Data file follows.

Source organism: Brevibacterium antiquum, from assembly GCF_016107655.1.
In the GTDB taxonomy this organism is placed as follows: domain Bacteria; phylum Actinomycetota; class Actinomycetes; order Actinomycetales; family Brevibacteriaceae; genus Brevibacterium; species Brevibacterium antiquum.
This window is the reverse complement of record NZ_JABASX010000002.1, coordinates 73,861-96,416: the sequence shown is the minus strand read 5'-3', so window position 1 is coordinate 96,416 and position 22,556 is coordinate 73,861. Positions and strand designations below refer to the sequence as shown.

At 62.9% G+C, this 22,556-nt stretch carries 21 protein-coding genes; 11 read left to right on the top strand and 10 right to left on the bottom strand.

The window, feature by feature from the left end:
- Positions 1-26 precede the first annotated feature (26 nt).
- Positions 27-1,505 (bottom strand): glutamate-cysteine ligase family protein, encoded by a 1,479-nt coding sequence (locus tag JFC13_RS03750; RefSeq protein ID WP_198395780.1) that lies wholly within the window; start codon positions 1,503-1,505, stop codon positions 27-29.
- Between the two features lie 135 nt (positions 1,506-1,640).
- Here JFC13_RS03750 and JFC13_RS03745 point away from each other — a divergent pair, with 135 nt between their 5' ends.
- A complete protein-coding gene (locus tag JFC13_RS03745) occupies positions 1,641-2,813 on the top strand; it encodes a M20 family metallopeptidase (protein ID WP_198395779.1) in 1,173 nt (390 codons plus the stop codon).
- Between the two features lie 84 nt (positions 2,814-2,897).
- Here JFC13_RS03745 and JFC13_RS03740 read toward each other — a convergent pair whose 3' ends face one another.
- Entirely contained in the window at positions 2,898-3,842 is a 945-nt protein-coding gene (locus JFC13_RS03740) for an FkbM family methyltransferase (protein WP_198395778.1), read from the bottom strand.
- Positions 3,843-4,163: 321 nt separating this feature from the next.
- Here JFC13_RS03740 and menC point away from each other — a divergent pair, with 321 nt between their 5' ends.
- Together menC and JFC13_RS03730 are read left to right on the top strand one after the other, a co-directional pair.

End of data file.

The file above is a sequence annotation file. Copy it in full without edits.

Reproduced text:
Source organism: Brevibacterium antiquum, from assembly GCF_016107655.1.
In the GTDB taxonomy this organism is placed as follows: domain Bacteria; phylum Actinomycetota; class Actinomycetes; order Actinomycetales; family Brevibacteriaceae; genus Brevibacterium; species Brevibacterium antiquum.
This window is the reverse complement of record NZ_JABASX010000002.1, coordinates 73,861-96,416: the sequence shown is the minus strand read 5'-3', so window position 1 is coordinate 96,416 and position 22,556 is coordinate 73,861. Positions and strand designations below refer to the sequence as shown.

At 62.9% G+C, this 22,556-nt stretch carries 21 protein-coding genes; 11 read left to right on the top strand and 10 right to left on the bottom strand.

The window, feature by feature from the left end:
- Positions 1-26 precede the first annotated feature (26 nt).
- Positions 27-1,505 (bottom strand): glutamate-cysteine ligase family protein, encoded by a 1,479-nt coding sequence (locus tag JFC13_RS03750; RefSeq protein ID WP_198395780.1) that lies wholly within the window; start codon positions 1,503-1,505, stop codon positions 27-29.
- Between the two features lie 135 nt (positions 1,506-1,640).
- Here JFC13_RS03750 and JFC13_RS03745 point away from each other — a divergent pair, with 135 nt between their 5' ends.
- A complete protein-coding gene (locus tag JFC13_RS03745) occupies positions 1,641-2,813 on the top strand; it encodes a M20 family metallopeptidase (protein ID WP_198395779.1) in 1,173 nt (390 codons plus the stop codon).
- Between the two features lie 84 nt (positions 2,814-2,897).
- Here JFC13_RS03745 and JFC13_RS03740 read toward each other — a convergent pair whose 3' ends face one another.
- Entirely contained in the window at positions 2,898-3,842 is a 945-nt protein-coding gene (locus JFC13_RS03740) for an FkbM family methyltransferase (protein WP_198395778.1), read from the bottom strand.
- Positions 3,843-4,163: 321 nt separating this feature from the next.
- Here JFC13_RS03740 and menC point away from each other — a divergent pair, with 321 nt between their 5' ends.
- Together menC and JFC13_RS03730 are read left to right on the top strand one after the other, a co-directional pair.